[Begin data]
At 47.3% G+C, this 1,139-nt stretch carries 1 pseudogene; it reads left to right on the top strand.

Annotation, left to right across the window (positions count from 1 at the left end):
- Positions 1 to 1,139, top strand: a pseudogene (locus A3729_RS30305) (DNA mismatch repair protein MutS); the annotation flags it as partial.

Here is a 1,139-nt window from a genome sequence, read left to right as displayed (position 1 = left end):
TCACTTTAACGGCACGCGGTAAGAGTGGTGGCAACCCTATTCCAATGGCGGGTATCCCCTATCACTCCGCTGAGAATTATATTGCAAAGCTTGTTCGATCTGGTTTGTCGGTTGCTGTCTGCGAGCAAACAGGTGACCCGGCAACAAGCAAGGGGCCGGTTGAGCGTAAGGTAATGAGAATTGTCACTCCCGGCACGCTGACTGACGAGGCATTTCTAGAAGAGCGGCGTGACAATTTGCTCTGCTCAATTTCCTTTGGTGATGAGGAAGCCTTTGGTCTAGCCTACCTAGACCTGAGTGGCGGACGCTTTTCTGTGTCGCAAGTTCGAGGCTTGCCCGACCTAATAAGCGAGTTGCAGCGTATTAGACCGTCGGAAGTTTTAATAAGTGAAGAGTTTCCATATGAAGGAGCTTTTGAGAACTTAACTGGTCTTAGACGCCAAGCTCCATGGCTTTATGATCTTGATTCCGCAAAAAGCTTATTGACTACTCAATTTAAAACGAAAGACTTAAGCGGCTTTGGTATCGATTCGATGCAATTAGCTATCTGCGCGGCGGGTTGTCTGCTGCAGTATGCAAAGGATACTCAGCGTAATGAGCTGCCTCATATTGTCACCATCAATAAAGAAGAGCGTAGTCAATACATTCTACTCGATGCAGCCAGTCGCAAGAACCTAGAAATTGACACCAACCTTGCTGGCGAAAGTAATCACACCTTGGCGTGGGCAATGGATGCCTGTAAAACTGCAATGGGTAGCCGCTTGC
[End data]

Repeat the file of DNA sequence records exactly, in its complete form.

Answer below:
At 47.3% G+C, this 1,139-nt stretch carries 1 pseudogene; it reads left to right on the top strand.

Annotation, left to right across the window (positions count from 1 at the left end):
- Positions 1 to 1,139, top strand: a pseudogene (locus A3729_RS30305) (DNA mismatch repair protein MutS); the annotation flags it as partial.

Here is a 1,139-nt window from a genome sequence, read left to right as displayed (position 1 = left end):
TCACTTTAACGGCACGCGGTAAGAGTGGTGGCAACCCTATTCCAATGGCGGGTATCCCCTATCACTCCGCTGAGAATTATATTGCAAAGCTTGTTCGATCTGGTTTGTCGGTTGCTGTCTGCGAGCAAACAGGTGACCCGGCAACAAGCAAGGGGCCGGTTGAGCGTAAGGTAATGAGAATTGTCACTCCCGGCACGCTGACTGACGAGGCATTTCTAGAAGAGCGGCGTGACAATTTGCTCTGCTCAATTTCCTTTGGTGATGAGGAAGCCTTTGGTCTAGCCTACCTAGACCTGAGTGGCGGACGCTTTTCTGTGTCGCAAGTTCGAGGCTTGCCCGACCTAATAAGCGAGTTGCAGCGTATTAGACCGTCGGAAGTTTTAATAAGTGAAGAGTTTCCATATGAAGGAGCTTTTGAGAACTTAACTGGTCTTAGACGCCAAGCTCCATGGCTTTATGATCTTGATTCCGCAAAAAGCTTATTGACTACTCAATTTAAAACGAAAGACTTAAGCGGCTTTGGTATCGATTCGATGCAATTAGCTATCTGCGCGGCGGGTTGTCTGCTGCAGTATGCAAAGGATACTCAGCGTAATGAGCTGCCTCATATTGTCACCATCAATAAAGAAGAGCGTAGTCAATACATTCTACTCGATGCAGCCAGTCGCAAGAACCTAGAAATTGACACCAACCTTGCTGGCGAAAGTAATCACACCTTGGCGTGGGCAATGGATGCCTGTAAAACTGCAATGGGTAGCCGCTTGC